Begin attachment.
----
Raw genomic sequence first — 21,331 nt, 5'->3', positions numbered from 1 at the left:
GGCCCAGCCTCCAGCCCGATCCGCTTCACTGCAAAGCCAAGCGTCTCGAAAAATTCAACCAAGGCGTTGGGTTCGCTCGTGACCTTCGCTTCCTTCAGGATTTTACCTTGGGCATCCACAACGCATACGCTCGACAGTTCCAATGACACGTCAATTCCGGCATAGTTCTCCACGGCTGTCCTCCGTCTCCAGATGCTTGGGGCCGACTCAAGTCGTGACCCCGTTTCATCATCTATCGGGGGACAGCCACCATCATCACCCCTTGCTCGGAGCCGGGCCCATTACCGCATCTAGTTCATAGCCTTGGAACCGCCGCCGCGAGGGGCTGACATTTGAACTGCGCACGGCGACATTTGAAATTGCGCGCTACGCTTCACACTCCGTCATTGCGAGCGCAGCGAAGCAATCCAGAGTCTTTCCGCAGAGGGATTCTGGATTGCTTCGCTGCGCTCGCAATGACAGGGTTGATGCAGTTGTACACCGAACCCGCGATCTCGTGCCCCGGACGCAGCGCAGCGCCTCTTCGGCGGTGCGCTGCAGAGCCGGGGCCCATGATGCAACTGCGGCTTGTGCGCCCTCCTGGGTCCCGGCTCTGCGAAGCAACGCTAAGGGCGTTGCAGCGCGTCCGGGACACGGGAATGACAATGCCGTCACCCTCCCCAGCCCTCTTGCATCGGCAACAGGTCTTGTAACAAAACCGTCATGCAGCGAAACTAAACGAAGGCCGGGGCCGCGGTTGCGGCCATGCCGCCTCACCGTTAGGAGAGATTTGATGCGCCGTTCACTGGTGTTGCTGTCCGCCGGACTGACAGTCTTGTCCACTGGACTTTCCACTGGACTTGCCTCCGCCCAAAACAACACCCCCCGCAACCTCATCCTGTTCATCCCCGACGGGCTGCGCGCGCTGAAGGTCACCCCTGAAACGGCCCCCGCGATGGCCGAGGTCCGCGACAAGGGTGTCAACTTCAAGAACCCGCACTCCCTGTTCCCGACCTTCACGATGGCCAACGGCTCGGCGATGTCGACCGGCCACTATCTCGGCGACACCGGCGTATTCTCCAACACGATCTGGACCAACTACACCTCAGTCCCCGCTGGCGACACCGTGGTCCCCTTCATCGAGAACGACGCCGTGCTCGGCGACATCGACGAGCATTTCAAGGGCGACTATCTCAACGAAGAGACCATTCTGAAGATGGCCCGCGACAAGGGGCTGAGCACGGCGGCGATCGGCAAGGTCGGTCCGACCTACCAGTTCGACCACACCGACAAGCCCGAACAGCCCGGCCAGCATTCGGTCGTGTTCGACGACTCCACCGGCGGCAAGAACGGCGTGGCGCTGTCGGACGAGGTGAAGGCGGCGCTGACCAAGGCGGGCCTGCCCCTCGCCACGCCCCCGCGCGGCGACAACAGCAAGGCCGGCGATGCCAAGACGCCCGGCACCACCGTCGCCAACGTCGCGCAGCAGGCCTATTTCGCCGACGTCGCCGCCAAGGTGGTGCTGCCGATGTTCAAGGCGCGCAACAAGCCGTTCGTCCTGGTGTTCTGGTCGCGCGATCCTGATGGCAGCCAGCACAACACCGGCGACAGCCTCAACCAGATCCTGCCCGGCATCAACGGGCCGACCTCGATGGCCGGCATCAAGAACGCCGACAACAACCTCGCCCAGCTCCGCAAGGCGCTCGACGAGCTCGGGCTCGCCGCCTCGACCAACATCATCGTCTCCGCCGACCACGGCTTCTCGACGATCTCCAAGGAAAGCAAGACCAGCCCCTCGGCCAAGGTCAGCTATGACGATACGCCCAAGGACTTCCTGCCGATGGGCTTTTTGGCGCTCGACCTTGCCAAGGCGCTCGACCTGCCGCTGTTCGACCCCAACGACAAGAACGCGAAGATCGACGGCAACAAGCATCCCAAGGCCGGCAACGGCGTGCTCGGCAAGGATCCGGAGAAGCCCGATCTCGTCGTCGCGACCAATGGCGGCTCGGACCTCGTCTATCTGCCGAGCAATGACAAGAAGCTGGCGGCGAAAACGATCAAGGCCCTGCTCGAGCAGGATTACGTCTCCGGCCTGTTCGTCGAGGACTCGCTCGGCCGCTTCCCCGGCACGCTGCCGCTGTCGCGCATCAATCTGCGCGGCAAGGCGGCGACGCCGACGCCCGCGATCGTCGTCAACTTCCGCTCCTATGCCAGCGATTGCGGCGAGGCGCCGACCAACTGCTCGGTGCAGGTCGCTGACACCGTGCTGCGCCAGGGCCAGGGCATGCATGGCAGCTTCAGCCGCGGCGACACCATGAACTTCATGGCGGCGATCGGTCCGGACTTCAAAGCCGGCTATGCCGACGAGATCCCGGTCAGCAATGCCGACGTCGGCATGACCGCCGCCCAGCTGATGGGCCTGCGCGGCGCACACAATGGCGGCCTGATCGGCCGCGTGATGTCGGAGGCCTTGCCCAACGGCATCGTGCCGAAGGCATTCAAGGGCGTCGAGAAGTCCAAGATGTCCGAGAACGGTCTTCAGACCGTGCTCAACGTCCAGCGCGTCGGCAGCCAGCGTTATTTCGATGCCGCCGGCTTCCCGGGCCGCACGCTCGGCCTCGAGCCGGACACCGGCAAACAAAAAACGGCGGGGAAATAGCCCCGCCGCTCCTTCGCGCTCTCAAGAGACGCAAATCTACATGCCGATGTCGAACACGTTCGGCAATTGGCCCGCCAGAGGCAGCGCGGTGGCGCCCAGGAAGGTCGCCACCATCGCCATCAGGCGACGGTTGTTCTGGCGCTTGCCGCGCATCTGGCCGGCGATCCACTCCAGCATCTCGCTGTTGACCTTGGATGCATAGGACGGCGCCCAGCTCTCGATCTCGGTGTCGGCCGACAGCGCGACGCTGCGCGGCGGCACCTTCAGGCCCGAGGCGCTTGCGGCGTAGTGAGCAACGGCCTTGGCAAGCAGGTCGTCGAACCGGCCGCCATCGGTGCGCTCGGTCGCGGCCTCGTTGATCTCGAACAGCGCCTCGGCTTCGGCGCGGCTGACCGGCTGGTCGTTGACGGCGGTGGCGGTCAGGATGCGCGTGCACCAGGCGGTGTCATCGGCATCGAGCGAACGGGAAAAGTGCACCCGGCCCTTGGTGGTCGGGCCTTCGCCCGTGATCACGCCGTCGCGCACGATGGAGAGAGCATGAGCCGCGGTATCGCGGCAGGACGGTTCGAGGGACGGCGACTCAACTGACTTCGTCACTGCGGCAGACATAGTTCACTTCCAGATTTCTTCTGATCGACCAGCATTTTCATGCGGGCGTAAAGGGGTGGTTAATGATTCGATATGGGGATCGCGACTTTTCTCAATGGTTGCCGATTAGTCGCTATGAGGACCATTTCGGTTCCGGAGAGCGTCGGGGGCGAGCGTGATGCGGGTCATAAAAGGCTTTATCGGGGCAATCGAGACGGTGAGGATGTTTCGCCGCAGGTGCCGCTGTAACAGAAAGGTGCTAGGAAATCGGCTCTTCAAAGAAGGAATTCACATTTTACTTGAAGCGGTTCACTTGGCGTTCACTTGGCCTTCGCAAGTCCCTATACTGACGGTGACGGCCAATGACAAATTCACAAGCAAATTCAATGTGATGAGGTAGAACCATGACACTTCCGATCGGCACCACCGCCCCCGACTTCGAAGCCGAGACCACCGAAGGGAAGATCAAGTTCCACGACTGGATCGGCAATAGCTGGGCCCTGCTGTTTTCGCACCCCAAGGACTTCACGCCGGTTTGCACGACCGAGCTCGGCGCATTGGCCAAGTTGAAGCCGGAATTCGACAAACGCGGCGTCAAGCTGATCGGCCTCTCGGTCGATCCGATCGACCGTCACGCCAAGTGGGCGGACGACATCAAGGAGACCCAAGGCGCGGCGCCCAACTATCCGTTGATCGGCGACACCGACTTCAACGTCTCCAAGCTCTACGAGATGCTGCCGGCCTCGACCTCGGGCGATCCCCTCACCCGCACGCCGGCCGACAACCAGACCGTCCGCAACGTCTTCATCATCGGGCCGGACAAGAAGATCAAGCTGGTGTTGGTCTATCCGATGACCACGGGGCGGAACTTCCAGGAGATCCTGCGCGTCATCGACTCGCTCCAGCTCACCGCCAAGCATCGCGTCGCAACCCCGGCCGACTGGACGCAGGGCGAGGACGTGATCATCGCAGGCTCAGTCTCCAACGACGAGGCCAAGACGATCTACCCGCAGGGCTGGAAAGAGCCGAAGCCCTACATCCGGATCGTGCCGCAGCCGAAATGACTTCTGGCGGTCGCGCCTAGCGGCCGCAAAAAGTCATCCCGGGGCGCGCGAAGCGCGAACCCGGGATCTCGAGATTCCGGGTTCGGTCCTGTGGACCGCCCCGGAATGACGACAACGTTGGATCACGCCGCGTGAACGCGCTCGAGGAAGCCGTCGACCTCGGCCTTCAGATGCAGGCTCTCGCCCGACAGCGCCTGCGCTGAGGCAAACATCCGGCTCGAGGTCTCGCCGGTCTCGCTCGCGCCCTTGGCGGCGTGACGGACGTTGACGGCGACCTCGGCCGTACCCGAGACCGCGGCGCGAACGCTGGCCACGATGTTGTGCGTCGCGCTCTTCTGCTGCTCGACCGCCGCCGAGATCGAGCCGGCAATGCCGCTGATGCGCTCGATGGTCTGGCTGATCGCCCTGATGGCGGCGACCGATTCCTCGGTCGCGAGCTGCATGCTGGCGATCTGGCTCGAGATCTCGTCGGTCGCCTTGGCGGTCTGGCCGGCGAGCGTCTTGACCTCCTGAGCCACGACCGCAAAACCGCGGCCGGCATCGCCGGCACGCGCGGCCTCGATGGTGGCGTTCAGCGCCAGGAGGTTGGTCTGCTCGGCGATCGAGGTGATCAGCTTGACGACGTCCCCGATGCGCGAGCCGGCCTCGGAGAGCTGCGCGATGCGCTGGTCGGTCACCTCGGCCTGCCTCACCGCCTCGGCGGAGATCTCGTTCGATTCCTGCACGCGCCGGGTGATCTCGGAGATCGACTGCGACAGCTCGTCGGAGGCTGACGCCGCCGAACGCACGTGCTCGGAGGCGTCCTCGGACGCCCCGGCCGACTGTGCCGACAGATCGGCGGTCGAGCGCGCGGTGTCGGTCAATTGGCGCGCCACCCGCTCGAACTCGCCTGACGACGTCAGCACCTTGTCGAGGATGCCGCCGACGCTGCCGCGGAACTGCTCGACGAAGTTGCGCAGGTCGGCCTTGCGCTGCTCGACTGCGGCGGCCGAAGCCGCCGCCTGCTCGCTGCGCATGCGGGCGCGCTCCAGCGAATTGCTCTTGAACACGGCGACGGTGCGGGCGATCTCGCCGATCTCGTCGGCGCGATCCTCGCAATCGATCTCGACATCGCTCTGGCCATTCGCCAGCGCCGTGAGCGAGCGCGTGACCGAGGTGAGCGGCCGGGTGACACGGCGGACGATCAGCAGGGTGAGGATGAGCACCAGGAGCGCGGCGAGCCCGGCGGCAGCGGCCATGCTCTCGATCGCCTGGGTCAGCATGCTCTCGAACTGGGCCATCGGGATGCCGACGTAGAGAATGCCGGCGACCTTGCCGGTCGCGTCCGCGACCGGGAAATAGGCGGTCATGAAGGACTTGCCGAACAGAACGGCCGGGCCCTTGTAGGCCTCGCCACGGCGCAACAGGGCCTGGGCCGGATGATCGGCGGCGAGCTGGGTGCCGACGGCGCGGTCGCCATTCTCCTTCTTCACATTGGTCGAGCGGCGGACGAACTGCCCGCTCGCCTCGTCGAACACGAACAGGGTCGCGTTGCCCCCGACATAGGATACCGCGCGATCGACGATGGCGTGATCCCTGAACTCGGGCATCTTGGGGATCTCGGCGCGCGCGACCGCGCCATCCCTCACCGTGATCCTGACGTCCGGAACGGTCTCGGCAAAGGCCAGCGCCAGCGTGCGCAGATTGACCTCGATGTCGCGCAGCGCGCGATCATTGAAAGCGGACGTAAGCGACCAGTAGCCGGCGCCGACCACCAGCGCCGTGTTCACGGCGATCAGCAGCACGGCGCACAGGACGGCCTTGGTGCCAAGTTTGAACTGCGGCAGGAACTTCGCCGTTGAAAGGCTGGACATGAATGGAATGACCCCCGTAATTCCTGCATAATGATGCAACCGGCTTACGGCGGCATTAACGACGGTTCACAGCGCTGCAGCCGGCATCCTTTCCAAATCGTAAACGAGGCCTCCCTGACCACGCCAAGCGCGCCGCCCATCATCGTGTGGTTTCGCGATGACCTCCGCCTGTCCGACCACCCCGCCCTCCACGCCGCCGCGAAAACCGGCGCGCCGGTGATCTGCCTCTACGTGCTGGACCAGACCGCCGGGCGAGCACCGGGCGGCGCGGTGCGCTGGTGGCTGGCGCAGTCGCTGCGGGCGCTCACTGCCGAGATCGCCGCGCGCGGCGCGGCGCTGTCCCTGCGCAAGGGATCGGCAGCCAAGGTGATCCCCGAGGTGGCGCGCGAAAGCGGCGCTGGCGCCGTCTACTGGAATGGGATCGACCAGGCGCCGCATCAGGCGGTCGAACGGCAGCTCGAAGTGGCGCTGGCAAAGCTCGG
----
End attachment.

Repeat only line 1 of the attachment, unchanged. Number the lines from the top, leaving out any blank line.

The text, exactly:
Raw genomic sequence first — 21,331 nt, 5'->3', positions numbered from 1 at the left: